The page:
New report highlights children’s views
The Fostering Network has welcomed a new report looking at the views of children and young people in care on “corporate parenting”.
Corporate parenting is a term used for children in care where the local authority is their legal parent. Having Corporate Parents, written by the children’s rights director Roger Morgan, explored the views of 85 children and young people in care in England.
One of the main points the children raised was that it often takes a long time for them to get permission from their local authority to do something while other children's parents make decisions quickly. They also felt that children in care get treated differently at school, although sometimes being in care has a positive effect on education as there is a lot of support.
Stability was another important issue. Those children who were moved around a lot reported how stressful this was, particularly as they were rarely given any notice of or information about moves. In contrast, those who had been able to stay in once place said how important and valuable this was.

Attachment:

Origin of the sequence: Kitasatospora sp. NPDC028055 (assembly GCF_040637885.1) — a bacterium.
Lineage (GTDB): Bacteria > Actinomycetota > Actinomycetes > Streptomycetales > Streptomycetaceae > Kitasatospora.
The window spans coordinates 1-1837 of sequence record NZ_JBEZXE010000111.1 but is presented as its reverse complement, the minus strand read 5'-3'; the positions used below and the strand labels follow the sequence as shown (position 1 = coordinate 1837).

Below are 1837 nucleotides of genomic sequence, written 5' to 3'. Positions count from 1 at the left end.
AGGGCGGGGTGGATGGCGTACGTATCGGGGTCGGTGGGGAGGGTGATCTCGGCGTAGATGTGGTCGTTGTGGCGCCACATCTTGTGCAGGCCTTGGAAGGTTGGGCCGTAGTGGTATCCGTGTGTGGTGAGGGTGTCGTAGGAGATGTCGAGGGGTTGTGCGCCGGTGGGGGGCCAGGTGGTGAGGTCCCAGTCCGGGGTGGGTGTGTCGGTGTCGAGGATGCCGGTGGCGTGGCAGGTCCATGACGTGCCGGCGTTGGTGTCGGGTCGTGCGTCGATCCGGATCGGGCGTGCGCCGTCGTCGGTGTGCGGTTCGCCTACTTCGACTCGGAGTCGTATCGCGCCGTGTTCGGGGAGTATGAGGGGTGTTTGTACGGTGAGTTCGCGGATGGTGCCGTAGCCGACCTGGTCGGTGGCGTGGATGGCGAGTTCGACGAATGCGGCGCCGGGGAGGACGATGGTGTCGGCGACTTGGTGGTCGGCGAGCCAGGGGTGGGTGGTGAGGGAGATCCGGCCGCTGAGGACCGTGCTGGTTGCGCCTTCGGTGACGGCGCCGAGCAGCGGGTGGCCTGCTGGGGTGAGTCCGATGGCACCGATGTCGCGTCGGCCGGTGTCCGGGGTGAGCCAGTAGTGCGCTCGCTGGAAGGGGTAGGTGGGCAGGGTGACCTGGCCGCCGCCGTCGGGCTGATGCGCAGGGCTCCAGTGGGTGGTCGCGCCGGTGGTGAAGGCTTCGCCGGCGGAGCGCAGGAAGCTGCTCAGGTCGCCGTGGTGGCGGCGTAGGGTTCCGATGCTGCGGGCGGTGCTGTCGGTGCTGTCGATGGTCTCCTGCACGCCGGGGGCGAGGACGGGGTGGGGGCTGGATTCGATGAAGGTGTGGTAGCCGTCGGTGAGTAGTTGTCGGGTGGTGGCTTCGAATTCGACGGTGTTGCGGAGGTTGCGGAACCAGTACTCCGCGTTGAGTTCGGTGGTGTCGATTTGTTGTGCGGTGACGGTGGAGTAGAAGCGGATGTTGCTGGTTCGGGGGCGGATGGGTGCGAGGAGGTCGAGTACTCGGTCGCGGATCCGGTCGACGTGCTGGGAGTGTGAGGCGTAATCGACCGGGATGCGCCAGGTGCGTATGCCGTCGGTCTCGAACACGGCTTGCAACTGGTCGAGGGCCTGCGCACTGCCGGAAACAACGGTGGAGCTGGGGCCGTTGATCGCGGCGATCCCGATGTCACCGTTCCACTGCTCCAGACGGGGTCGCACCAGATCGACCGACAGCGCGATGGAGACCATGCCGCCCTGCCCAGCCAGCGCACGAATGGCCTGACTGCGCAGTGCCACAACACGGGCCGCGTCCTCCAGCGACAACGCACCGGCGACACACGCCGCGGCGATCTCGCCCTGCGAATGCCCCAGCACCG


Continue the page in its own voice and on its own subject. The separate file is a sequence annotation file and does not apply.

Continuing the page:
Vicki Swain, the Fostering Network’s campaigns manager, said: “This report is really useful in setting out the views of children and young people on what happens to them in care.
“Local authorities have a duty as corporate parents to make decisions for and about these children as if they were there own. And yet we know that this is often not the case, meaning children in care feel they are being treated differently from their peers. We hope that this report helps to focus attention on the need for local authorities to look again at their corporate parenting role.”
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